Sometimes the Bible seems to contradict itself. For example we read that God wants sacrifice, or else that he insists that he does not. Well, I rather enjoy one minor contradiction, setting:
‘Every valley shall be exalted, and every mountain and hill shall be made low, and the crooked shall become straight, and the rough ways plain’ (Isaiah 40:3) against: ‘I have lifted up my eyes to the mountains, from whence help shall come to me. My help is from the Lord, who made heaven and earth.’ (Psalm 120:1-2)
Where would the world be without mountains? I don’t want them all bulldozed, though I am glad of the tunnels, cuttings, banks, bridges and viaducts that make a highway or a railway through them: a colossal feat of human ingenuity and hard work to conceive, construct and maintain them. But lest we get above ourselves by taking too much pride in our works, or give in to the self-improvement temptation and set about to construct a self-designed ‘real me’, let us look to the mountain top.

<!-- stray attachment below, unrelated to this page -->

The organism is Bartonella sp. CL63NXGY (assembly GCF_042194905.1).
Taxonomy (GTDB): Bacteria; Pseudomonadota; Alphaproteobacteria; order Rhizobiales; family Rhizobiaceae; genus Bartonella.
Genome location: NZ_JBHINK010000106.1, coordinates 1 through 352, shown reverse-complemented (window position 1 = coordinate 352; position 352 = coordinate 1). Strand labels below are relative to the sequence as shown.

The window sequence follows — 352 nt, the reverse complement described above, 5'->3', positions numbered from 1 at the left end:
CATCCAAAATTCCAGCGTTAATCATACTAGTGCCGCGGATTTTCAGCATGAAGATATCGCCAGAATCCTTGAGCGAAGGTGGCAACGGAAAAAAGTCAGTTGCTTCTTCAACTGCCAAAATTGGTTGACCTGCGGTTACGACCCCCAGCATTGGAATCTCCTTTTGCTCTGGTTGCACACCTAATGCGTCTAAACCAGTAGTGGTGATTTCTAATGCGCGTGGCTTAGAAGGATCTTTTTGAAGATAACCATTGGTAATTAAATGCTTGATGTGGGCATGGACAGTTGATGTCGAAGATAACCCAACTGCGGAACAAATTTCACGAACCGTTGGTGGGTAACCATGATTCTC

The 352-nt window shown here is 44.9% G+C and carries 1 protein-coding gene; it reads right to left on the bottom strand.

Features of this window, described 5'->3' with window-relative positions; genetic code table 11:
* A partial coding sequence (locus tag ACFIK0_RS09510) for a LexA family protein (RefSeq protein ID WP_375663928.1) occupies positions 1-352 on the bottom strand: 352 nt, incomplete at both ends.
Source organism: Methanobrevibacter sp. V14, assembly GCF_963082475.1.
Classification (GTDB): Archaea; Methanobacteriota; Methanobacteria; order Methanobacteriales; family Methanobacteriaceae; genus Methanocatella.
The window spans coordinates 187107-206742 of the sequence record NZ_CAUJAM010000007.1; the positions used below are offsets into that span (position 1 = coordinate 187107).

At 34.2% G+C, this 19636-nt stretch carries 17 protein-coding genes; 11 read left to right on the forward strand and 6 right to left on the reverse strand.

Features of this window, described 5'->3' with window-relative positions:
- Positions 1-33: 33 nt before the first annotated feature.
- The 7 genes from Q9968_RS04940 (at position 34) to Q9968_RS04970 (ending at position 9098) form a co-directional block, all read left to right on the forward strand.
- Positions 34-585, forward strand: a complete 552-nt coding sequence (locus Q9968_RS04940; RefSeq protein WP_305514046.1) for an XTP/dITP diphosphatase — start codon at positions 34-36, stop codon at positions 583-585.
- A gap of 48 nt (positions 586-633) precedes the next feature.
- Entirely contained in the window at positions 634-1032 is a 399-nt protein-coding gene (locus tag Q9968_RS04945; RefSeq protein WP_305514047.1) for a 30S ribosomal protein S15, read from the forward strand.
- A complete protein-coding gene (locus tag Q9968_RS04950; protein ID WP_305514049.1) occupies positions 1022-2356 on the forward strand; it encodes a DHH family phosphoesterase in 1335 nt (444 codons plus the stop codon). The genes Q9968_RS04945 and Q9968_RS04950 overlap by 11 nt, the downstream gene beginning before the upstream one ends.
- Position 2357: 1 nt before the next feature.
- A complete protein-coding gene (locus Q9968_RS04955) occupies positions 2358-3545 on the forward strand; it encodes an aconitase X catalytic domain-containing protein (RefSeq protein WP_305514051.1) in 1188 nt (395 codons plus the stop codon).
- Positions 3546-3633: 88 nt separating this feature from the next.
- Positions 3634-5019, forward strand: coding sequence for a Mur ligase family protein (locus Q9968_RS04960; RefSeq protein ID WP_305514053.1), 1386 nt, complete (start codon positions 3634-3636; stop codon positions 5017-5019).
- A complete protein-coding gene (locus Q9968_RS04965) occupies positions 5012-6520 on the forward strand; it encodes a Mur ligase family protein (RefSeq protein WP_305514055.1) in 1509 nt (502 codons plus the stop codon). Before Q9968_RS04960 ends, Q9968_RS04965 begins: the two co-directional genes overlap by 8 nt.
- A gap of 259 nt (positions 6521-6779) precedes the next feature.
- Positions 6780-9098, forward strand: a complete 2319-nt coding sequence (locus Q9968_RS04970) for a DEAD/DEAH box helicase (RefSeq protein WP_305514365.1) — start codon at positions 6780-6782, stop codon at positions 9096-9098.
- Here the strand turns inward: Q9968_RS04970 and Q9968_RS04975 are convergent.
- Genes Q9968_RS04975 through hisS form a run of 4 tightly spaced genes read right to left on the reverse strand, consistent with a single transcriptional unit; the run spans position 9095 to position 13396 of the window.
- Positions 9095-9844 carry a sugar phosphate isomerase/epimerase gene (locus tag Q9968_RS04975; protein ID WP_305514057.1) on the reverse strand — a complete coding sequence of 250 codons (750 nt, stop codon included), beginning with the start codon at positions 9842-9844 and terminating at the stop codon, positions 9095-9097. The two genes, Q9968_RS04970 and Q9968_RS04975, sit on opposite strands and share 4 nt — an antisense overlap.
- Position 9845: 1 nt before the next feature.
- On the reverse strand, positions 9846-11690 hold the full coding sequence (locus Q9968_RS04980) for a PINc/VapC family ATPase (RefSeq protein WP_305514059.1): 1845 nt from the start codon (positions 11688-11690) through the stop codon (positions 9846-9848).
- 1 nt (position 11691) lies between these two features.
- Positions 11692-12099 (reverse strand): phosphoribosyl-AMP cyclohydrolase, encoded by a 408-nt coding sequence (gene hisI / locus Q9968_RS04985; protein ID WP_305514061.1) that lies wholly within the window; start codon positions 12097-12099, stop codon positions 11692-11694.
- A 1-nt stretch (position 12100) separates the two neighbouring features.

Unlike Moses, we do not need to go up there to see God. And even when we have our moments, like the Apostles with Jesus on the mountain of Transfiguration (Matthew 17), the daily round soon awaits us.
Those special moments are gifts, most of them not obviously religious in nature. Time spent with a loved one, a walk by the sea or in the hills; even the journey home from work: that acquaintance who greeted us, a smile and good news on their lips? Did you hear the thrush? Or notice the rainbow? As Paul tells us, there are diversities of gifts, including that of discernment! (1Corinthians 12).
Let us be thankful for the gifts we have received, and let us look up and pray, every day, for discernment.